So to overcome this playback rolloff, we need to let Crescendo know it is happening so that it can prepare the corrections for the level at which the sound will actually be heard. It isn’t sufficient to know only that a -16 dBFS signal at 1 kHz will produce a sound level of 73 dBC in the room or headphones. There is a frequency dependent adjustment that also needs to be made.

That’s just one way of looking at things. But consider this… Recording engineers widely acknowledge that real recording venues produce a spectral rolloff as they record the sound. Then a mastering engineer takes that rough recording, plays it back in his carefully tuned room with a 1 dB/octave rolloff, and adds his own EQ to make the sound seem perfect to him.

So if the sound were already darkening toward higher frequencies in the base recording, then in order to hear it correctly in his mastering room, the mastering engineer will add some treble boost to his mastered recording. But as long as your playback system also has this treble roll off it will sound correct to you… but only if you have perfect hearing.

Now take someone with imperfect hearing who uses a Crescendo. The sound in the recording will be brighter than it should be, compared to how it actually sounded during the base recording. This, thanks to the mastering engineer who interposed his room sound during his listening to make the secondary recording that you are now listening to.

When a sound is stronger, it requires less Crescendo correction. But then we turn around and send the sound through our own playback system which removes that overemphasis of treble. But it also diminishes our corrections, and so the corrections will not have been enough.

Impaired hearing is NOT linear in dB space. If you reduce the level of an impaired frequency by 3 dB, the impaired person might hear it being reduced by 5 dB. And if you reduce the level by 6 dB, the impaired person might hear it as though it had been reduced by 15 dB. The steps in loudness decrease are not simple proportions of the presentation level. The apparent change in loudness depends on how loud it was to begin with.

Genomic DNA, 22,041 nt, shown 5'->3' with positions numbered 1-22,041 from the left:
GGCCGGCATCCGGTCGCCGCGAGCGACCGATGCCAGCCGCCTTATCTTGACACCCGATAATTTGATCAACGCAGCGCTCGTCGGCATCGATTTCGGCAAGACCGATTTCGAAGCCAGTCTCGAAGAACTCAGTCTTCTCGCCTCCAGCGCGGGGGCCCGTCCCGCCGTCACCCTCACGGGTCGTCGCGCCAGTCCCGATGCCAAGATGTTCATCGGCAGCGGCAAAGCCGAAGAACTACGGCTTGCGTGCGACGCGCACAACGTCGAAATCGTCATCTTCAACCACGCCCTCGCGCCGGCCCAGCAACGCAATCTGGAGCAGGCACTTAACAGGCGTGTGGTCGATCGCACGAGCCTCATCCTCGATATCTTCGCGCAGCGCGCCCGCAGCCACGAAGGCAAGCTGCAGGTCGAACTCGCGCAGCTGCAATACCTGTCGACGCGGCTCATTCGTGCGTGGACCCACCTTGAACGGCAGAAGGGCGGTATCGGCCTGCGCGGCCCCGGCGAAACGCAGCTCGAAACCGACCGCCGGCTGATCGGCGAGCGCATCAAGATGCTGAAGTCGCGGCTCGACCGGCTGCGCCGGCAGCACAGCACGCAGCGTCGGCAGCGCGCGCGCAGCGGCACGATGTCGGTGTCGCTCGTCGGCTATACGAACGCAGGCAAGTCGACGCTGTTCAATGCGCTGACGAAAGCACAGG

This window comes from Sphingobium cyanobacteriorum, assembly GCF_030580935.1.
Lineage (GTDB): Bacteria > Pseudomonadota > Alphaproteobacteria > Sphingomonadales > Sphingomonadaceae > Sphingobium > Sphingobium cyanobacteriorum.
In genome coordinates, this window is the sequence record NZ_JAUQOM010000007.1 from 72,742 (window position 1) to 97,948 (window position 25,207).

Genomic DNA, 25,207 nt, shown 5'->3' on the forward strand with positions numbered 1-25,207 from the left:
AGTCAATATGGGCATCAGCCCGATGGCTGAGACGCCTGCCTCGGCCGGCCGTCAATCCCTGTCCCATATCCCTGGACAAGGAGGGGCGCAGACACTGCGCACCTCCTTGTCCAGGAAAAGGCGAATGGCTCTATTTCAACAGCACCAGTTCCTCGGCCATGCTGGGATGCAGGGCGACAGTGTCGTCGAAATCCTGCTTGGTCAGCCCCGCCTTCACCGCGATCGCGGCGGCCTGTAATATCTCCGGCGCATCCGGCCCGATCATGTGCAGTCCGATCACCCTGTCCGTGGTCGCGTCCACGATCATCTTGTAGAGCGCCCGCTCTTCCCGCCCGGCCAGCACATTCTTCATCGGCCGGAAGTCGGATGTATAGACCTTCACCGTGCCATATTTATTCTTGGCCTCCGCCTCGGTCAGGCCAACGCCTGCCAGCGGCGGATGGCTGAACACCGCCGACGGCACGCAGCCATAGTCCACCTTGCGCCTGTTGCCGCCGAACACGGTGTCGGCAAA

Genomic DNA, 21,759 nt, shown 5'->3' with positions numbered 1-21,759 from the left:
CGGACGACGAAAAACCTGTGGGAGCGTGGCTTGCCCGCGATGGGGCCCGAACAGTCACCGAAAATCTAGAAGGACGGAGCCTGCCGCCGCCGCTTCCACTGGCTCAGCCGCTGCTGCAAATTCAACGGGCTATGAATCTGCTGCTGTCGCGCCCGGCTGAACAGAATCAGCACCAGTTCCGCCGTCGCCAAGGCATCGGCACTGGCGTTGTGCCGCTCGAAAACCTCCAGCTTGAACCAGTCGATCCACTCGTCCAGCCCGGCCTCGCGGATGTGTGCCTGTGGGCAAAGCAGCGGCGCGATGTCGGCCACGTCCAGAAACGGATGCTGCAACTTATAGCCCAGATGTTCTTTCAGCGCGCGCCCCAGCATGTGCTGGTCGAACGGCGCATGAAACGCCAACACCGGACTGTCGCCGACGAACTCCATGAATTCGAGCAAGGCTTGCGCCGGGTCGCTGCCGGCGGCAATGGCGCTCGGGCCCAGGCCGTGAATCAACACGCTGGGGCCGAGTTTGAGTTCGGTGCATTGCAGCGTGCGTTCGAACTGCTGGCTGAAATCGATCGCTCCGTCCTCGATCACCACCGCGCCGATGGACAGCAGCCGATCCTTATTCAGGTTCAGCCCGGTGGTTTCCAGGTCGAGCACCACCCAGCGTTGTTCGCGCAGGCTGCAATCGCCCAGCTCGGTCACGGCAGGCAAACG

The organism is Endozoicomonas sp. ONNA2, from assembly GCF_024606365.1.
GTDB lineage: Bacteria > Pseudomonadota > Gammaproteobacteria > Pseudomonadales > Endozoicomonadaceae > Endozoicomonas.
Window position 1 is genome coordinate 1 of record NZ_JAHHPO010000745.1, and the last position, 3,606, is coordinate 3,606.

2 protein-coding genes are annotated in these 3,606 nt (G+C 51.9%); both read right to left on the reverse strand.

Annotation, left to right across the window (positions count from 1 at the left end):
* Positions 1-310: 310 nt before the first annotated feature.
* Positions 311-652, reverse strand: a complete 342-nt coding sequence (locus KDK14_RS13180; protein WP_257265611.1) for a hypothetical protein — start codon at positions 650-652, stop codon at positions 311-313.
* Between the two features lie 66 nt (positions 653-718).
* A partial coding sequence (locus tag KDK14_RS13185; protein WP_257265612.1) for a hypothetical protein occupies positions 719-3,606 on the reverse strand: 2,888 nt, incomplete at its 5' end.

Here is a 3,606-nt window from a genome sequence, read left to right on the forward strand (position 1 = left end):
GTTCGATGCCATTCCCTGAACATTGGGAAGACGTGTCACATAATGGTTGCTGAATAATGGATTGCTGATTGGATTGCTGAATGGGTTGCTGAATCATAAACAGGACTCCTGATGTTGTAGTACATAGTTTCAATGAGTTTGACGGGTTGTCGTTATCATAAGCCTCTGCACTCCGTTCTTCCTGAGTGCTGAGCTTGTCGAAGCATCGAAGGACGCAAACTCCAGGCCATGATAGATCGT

So we really need to know how loud it should be, for a person with unimpaired hearing. And that’s the purpose of the 1 dB/Oct Rolloff control in the Crescendo panel. By enabling that rolloff, we internally roll off the power estimates with frequency so that Crescendo will be encouraged to add a little bit more of a correction as the rolloff grows stronger.

I have to state that right now, while listening through a pristine audio system with a Lavry DA11 DAC and calibrated Sennheiser HD650 headphones, it is absolutely correct to incorporate this rolloff in the Crescendo processing. But right now I don’t want to force that on anyone, and you are free to disable it if you like.

If you, like me, have been adding a touch of treble shelving boost to get things sounding right, this could be the reason. Now that I have this rolloff incorporated into Crescendo, along with accurate headphone EQ, I no longer need my treble boost, and my vTuning has dropped from 60 dB down to 53 dB.